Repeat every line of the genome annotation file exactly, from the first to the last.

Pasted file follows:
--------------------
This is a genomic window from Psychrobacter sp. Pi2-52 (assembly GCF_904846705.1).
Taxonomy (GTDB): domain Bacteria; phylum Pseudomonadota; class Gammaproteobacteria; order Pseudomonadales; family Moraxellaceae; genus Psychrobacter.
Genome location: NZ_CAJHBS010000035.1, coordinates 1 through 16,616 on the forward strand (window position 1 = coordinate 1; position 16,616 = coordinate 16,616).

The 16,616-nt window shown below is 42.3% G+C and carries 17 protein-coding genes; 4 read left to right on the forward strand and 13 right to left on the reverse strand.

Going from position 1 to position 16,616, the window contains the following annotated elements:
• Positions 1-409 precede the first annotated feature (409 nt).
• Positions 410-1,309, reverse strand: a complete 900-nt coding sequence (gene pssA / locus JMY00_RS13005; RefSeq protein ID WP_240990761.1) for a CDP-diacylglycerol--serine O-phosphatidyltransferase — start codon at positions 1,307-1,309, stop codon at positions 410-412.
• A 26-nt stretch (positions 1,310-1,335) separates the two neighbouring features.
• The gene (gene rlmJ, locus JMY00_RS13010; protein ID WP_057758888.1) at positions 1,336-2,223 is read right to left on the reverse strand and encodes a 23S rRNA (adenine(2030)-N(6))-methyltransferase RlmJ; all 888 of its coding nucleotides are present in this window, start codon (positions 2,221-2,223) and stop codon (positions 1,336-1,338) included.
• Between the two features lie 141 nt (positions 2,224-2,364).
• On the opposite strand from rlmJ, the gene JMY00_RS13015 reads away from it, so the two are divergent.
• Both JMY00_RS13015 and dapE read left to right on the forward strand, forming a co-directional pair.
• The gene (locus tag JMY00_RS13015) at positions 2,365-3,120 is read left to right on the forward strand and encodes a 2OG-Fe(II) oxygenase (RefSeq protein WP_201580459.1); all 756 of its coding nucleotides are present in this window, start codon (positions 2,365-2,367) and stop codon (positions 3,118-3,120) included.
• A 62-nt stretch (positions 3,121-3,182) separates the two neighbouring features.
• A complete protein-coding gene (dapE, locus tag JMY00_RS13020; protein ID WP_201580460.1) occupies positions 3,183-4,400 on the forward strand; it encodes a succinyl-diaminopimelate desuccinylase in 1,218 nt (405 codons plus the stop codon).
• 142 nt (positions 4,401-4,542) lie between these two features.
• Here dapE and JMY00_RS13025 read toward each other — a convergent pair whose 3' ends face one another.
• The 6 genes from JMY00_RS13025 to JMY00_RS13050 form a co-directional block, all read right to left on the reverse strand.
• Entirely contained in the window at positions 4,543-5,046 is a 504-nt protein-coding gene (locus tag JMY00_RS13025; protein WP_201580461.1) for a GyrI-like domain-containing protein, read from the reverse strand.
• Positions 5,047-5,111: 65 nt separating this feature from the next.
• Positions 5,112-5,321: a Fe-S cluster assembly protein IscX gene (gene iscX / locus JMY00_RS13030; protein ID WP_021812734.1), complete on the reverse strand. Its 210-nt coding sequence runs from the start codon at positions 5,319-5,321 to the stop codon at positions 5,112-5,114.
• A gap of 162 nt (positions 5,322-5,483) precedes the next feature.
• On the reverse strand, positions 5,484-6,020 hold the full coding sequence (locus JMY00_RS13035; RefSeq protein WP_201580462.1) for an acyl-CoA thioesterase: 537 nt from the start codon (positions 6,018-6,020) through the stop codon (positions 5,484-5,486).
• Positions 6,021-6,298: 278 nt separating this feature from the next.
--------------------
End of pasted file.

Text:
This is a genomic window from Psychrobacter sp. Pi2-52 (assembly GCF_904846705.1).
Taxonomy (GTDB): domain Bacteria; phylum Pseudomonadota; class Gammaproteobacteria; order Pseudomonadales; family Moraxellaceae; genus Psychrobacter.
Genome location: NZ_CAJHBS010000035.1, coordinates 1 through 16,616 on the forward strand (window position 1 = coordinate 1; position 16,616 = coordinate 16,616).

The 16,616-nt window shown below is 42.3% G+C and carries 17 protein-coding genes; 4 read left to right on the forward strand and 13 right to left on the reverse strand.

Going from position 1 to position 16,616, the window contains the following annotated elements:
• Positions 1-409 precede the first annotated feature (409 nt).
• Positions 410-1,309, reverse strand: a complete 900-nt coding sequence (gene pssA / locus JMY00_RS13005; RefSeq protein ID WP_240990761.1) for a CDP-diacylglycerol--serine O-phosphatidyltransferase — start codon at positions 1,307-1,309, stop codon at positions 410-412.
• A 26-nt stretch (positions 1,310-1,335) separates the two neighbouring features.
• The gene (gene rlmJ, locus JMY00_RS13010; protein ID WP_057758888.1) at positions 1,336-2,223 is read right to left on the reverse strand and encodes a 23S rRNA (adenine(2030)-N(6))-methyltransferase RlmJ; all 888 of its coding nucleotides are present in this window, start codon (positions 2,221-2,223) and stop codon (positions 1,336-1,338) included.
• Between the two features lie 141 nt (positions 2,224-2,364).
• On the opposite strand from rlmJ, the gene JMY00_RS13015 reads away from it, so the two are divergent.
• Both JMY00_RS13015 and dapE read left to right on the forward strand, forming a co-directional pair.
• The gene (locus tag JMY00_RS13015) at positions 2,365-3,120 is read left to right on the forward strand and encodes a 2OG-Fe(II) oxygenase (RefSeq protein WP_201580459.1); all 756 of its coding nucleotides are present in this window, start codon (positions 2,365-2,367) and stop codon (positions 3,118-3,120) included.
• A 62-nt stretch (positions 3,121-3,182) separates the two neighbouring features.
• A complete protein-coding gene (dapE, locus tag JMY00_RS13020; protein ID WP_201580460.1) occupies positions 3,183-4,400 on the forward strand; it encodes a succinyl-diaminopimelate desuccinylase in 1,218 nt (405 codons plus the stop codon).
• 142 nt (positions 4,401-4,542) lie between these two features.
• Here dapE and JMY00_RS13025 read toward each other — a convergent pair whose 3' ends face one another.
• The 6 genes from JMY00_RS13025 to JMY00_RS13050 form a co-directional block, all read right to left on the reverse strand.
• Entirely contained in the window at positions 4,543-5,046 is a 504-nt protein-coding gene (locus tag JMY00_RS13025; protein WP_201580461.1) for a GyrI-like domain-containing protein, read from the reverse strand.
• Positions 5,047-5,111: 65 nt separating this feature from the next.
• Positions 5,112-5,321: a Fe-S cluster assembly protein IscX gene (gene iscX / locus JMY00_RS13030; protein ID WP_021812734.1), complete on the reverse strand. Its 210-nt coding sequence runs from the start codon at positions 5,319-5,321 to the stop codon at positions 5,112-5,114.
• A gap of 162 nt (positions 5,322-5,483) precedes the next feature.
• On the reverse strand, positions 5,484-6,020 hold the full coding sequence (locus JMY00_RS13035; RefSeq protein WP_201580462.1) for an acyl-CoA thioesterase: 537 nt from the start codon (positions 6,018-6,020) through the stop codon (positions 5,484-5,486).
• Positions 6,021-6,298: 278 nt separating this feature from the next.